- Brian Bennett, ESPN Staff Writer
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Posted by ESPN.com's Brian Bennett
I will borrow a technique from Stephen Colbert as I pose a question.
Big East: Great league or greatest league?
That's facetious, of course, but only to a point. You don't hear much laughing about the Big East anymore.
The league has four teams in the latest BCS standings, tied for the most by any conference. The Big East has more teams in that Top 25 than the Big 12, ACC and SEC. And it has two teams in the top 10 of the human polls in Cincinnati and Pitt. The SEC is the only other league with two top 10 teams.
Those numbers are even more impressive when you consider that the Big East has only eight teams, and half the conference is in the Top 25 of the BCS standings.
It's quite an accomplishment for a conference that entered the season with no ranked teams. Clearly, we all missed on our projections. The questions about Cincinnati's 10 lost starters on defense and Pitt's quarterback play and loss of LeSean McCoy have been emphatically answered.
The Big East's showing this season will help keep its future BCS qualification safe. The Mountain West, with has three teams in the BCS standings, may have an argument for inclusion as an automatically-qualifying conference, but that league can't say it deserves in at the exclusion of the Big East.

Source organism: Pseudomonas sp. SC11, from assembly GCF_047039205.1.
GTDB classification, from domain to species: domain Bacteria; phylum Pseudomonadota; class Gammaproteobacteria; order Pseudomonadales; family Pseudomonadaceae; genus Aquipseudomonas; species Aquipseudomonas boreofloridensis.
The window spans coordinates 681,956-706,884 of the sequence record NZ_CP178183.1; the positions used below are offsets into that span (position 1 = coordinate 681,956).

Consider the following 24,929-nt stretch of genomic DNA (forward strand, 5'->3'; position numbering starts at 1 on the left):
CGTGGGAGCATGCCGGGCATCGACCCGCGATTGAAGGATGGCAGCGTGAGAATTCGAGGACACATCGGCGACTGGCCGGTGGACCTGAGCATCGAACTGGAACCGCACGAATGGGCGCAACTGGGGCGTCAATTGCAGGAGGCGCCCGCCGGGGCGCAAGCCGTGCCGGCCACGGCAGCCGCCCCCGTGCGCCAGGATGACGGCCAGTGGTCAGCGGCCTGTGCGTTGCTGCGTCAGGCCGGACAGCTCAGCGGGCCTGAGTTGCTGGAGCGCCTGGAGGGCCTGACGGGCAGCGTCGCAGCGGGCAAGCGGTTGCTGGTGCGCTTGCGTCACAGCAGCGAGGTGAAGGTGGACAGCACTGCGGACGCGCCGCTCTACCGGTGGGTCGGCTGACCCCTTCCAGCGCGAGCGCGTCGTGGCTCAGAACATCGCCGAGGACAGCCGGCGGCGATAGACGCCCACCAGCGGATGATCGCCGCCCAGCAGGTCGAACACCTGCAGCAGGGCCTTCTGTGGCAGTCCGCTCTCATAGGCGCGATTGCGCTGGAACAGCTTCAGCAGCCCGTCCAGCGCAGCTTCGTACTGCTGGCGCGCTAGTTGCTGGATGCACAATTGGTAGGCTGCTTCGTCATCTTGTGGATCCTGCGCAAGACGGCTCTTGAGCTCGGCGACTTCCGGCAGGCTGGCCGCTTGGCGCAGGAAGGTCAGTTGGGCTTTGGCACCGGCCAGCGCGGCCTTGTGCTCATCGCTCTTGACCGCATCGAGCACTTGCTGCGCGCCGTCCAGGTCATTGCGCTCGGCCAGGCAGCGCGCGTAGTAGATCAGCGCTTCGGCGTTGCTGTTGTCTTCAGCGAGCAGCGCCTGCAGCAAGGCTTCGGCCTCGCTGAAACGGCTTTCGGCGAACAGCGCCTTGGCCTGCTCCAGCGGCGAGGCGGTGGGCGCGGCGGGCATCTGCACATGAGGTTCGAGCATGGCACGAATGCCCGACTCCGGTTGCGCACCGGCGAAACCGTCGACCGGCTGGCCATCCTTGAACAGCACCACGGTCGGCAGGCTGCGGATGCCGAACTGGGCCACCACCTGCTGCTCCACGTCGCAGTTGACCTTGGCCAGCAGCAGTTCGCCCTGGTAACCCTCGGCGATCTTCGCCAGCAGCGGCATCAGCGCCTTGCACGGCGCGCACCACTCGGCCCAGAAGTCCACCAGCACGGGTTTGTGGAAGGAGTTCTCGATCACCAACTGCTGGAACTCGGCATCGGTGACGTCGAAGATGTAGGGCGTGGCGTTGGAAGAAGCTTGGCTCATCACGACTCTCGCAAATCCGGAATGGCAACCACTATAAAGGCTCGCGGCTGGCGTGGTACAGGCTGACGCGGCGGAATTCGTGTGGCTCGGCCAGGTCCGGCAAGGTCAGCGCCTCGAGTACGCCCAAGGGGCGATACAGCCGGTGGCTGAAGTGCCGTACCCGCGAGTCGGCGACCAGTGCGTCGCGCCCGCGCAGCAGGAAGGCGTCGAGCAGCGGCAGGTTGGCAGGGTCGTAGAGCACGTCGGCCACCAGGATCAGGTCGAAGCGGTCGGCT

Last season, the conference never had a serious contender for the national title. But in retrospect, 2008 was the aberration. West Virginia was on the verge of making the 2007 BCS title game before a final-day loss to Pitt, and in 2006, Louisville came within a field goal of reaching the promised land.
This year, No. 5 Cincinnati remains in the hunt, while leagues like the Big 10, ACC and Pac-10 have already been eliminated from the BCS title discussion. With the SEC title game matchup locked up on the first week of November and the Big 12 looking like Texas and the 11 dwarfs, the Big East might have the most exciting finish of any conference. All three league title contenders play each other in the final month, beginning with West Virginia at Cincinnati this Friday night.
And the Big East looks well positioned for the future as well.
If Brian Kelly stays at Cincinnati, the Bearcats should continue to contend, especially with Zach Collaros as a future superstar at quarterback (if he's not one already). Pitt has won 18 of its last 23, has a loaded roster and a true freshman running back (Dion Lewis) who may be the Big East's offensive player of the year. West Virginia isn't going away. South Florida and Rutgers brought in their best-ever recruiting classes this past offseason and are playing a lot of freshmen in key roles. Connecticut has been ultra-competitive in its five losses, and its two-deep is littered with underclassmen.
While the Big East isn't the greatest league, it's no joke to say things are looking pretty great.